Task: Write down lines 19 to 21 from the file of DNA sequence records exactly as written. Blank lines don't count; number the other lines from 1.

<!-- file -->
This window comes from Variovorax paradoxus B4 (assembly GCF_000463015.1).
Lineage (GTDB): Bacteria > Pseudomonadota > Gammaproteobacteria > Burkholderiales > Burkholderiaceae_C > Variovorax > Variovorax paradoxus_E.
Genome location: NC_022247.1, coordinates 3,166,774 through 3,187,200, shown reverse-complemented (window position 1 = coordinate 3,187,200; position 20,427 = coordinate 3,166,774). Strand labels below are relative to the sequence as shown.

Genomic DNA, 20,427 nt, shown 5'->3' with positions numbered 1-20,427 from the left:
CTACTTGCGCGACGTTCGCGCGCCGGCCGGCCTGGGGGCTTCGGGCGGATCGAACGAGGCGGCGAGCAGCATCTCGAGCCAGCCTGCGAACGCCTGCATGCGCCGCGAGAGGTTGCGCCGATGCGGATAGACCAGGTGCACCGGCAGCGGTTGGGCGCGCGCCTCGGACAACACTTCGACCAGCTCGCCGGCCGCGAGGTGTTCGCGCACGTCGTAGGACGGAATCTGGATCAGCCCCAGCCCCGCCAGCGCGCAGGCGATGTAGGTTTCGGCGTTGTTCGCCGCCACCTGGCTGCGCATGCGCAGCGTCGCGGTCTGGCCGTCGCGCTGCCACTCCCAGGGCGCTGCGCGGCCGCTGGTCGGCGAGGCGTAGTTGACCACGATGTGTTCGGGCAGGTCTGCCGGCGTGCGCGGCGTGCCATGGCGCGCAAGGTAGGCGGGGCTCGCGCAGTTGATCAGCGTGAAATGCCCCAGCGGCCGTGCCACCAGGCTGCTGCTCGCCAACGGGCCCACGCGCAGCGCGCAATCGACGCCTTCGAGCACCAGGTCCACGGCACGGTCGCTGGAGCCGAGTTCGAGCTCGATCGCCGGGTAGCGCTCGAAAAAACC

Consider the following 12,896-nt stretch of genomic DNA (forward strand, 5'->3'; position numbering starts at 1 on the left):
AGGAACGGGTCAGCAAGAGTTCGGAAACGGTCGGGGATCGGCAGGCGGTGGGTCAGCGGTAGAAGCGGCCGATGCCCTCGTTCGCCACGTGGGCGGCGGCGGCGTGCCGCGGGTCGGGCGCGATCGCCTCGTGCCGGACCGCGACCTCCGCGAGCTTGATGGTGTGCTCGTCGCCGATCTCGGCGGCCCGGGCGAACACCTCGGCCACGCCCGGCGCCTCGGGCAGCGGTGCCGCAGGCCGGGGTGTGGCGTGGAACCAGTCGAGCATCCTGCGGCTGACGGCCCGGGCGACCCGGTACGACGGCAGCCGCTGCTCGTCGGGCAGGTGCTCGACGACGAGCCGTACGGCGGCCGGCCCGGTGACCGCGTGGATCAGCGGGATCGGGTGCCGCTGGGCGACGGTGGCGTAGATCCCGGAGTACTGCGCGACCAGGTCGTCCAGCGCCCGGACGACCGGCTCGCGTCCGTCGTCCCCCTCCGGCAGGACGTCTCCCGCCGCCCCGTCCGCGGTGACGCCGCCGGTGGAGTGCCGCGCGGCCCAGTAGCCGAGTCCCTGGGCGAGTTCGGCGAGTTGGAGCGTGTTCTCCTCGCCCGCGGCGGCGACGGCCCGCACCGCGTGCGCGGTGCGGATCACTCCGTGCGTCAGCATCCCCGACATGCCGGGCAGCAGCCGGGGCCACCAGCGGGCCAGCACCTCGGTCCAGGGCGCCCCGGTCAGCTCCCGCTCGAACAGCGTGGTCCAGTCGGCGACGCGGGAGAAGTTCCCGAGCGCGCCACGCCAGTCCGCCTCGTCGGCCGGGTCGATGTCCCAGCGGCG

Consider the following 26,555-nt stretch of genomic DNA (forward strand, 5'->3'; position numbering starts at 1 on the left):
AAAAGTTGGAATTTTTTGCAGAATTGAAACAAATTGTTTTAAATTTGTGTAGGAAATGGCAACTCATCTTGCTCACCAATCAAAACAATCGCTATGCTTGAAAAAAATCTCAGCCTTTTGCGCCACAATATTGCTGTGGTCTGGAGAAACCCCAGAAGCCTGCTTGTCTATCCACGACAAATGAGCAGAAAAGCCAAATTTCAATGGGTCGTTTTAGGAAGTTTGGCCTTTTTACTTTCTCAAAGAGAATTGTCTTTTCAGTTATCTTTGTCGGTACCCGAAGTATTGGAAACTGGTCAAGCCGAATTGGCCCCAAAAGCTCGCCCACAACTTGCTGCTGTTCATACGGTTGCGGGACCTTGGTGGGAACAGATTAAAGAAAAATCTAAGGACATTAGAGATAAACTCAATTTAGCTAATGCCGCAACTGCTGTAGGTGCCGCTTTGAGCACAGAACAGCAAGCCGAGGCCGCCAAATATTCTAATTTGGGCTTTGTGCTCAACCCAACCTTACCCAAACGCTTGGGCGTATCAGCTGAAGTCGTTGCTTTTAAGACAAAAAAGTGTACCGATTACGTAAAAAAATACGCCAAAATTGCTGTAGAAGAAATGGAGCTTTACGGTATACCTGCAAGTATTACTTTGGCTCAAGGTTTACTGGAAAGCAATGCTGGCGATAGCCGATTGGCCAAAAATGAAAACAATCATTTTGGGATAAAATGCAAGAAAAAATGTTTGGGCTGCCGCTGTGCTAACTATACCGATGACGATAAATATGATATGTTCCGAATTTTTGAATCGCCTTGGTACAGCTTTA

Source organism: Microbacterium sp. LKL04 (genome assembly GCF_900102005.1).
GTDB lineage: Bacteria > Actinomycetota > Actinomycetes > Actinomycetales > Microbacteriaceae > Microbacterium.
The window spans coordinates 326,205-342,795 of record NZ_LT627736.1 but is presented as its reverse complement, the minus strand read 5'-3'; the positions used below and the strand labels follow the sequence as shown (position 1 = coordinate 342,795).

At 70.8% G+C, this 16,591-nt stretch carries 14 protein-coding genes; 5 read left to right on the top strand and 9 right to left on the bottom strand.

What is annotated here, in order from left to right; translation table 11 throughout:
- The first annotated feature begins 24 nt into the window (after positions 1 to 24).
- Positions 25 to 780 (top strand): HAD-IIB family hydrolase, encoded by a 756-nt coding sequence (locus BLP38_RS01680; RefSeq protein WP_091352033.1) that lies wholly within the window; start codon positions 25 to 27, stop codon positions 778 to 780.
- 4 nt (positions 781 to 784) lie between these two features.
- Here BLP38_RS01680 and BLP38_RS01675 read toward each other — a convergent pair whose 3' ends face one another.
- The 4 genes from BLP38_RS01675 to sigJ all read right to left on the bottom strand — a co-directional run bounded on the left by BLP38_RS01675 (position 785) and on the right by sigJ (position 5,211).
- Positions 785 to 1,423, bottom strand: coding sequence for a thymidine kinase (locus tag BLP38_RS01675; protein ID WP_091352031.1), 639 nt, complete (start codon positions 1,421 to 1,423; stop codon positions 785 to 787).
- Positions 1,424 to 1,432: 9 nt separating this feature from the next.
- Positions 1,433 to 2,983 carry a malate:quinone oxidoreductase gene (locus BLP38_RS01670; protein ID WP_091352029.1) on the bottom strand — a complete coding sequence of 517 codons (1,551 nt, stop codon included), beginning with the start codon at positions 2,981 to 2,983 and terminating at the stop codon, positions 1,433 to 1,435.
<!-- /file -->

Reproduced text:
- The 4 genes from BLP38_RS01675 to sigJ all read right to left on the bottom strand — a co-directional run bounded on the left by BLP38_RS01675 (position 785) and on the right by sigJ (position 5,211).
- Positions 785 to 1,423, bottom strand: coding sequence for a thymidine kinase (locus tag BLP38_RS01675; protein ID WP_091352031.1), 639 nt, complete (start codon positions 1,421 to 1,423; stop codon positions 785 to 787).
- Positions 1,424 to 1,432: 9 nt separating this feature from the next.